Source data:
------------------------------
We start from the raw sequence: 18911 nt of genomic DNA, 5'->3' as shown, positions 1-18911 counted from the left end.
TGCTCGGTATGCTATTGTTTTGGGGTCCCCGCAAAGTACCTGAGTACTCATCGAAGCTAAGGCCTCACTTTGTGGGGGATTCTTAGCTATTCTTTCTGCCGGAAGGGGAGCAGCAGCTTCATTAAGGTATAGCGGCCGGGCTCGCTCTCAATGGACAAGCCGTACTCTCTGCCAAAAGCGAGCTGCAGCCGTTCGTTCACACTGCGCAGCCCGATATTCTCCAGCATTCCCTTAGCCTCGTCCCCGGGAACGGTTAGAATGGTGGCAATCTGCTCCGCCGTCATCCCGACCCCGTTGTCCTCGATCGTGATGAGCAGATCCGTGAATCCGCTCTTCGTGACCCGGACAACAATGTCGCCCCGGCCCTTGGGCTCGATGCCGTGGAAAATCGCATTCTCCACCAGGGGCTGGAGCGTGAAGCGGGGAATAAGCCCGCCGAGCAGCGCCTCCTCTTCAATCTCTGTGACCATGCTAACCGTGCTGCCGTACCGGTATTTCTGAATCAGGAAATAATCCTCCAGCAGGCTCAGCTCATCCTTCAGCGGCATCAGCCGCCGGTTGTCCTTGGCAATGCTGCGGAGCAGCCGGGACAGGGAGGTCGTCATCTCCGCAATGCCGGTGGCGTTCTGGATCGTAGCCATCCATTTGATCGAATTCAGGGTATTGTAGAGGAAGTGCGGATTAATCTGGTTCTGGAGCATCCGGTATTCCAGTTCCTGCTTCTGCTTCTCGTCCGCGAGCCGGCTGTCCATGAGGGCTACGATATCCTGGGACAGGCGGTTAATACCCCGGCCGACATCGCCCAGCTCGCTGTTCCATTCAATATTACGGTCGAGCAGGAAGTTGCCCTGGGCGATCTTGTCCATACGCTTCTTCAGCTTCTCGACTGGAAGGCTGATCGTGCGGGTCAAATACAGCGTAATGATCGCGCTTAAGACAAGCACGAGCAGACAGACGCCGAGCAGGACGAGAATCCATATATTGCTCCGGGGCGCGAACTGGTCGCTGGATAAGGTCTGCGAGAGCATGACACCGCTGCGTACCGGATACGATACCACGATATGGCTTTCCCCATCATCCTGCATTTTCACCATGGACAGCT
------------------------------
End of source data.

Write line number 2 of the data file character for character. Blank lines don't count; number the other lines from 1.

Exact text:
TGCTCGGTATGCTATTGTTTTGGGGTCCCCGCAAAGTACCTGAGTACTCATCGAAGCTAAGGCCTCACTTTGTGGGGGATTCTTAGCTATTCTTTCTGCCGGAAGGGGAGCAGCAGCTTCATTAAGGTATAGCGGCCGGGCTCGCTCTCAATGGACAAGCCGTACTCTCTGCCAAAAGCGAGCTGCAGCCGTTCGTTCACACTGCGCAGCCCGATATTCTCCAGCATTCCCTTAGCCTCGTCCCCGGGAACGGTTAGAATGGTGGCAATCTGCTCCGCCGTCATCCCGACCCCGTTGTCCTCGATCGTGATGAGCAGATCCGTGAATCCGCTCTTCGTGACCCGGACAACAATGTCGCCCCGGCCCTTGGGCTCGATGCCGTGGAAAATCGCATTCTCCACCAGGGGCTGGAGCGTGAAGCGGGGAATAAGCCCGCCGAGCAGCGCCTCCTCTTCAATCTCTGTGACCATGCTAACCGTGCTGCCGTACCGGTATTTCTGAATCAGGAAATAATCCTCCAGCAGGCTCAGCTCATCCTTCAGCGGCATCAGCCGCCGGTTGTCCTTGGCAATGCTGCGGAGCAGCCGGGACAGGGAGGTCGTCATCTCCGCAATGCCGGTGGCGTTCTGGATCGTAGCCATCCATTTGATCGAATTCAGGGTATTGTAGAGGAAGTGCGGATTAATCTGGTTCTGGAGCATCCGGTATTCCAGTTCCTGCTTCTGCTTCTCGTCCGCGAGCCGGCTGTCCATGAGGGCTACGATATCCTGGGACAGGCGGTTAATACCCCGGCCGACATCGCCCAGCTCGCTGTTCCATTCAATATTACGGTCGAGCAGGAAGTTGCCCTGGGCGATCTTGTCCATACGCTTCTTCAGCTTCTCGACTGGAAGGCTGATCGTGCGGGTCAAATACAGCGTAATGATCGCGCTTAAGACAAGCACGAGCAGACAGACGCCGAGCAGGACGAGAATCCATATATTGCTCCGGGGCGCGAACTGGTCGCTGGATAAGGTCTGCGAGAGCATGACACCGCTGCGTACCGGATACGATACCACGATATGGCTTTCCCCATCATCCTGCATTTTCACCATGGACAGCT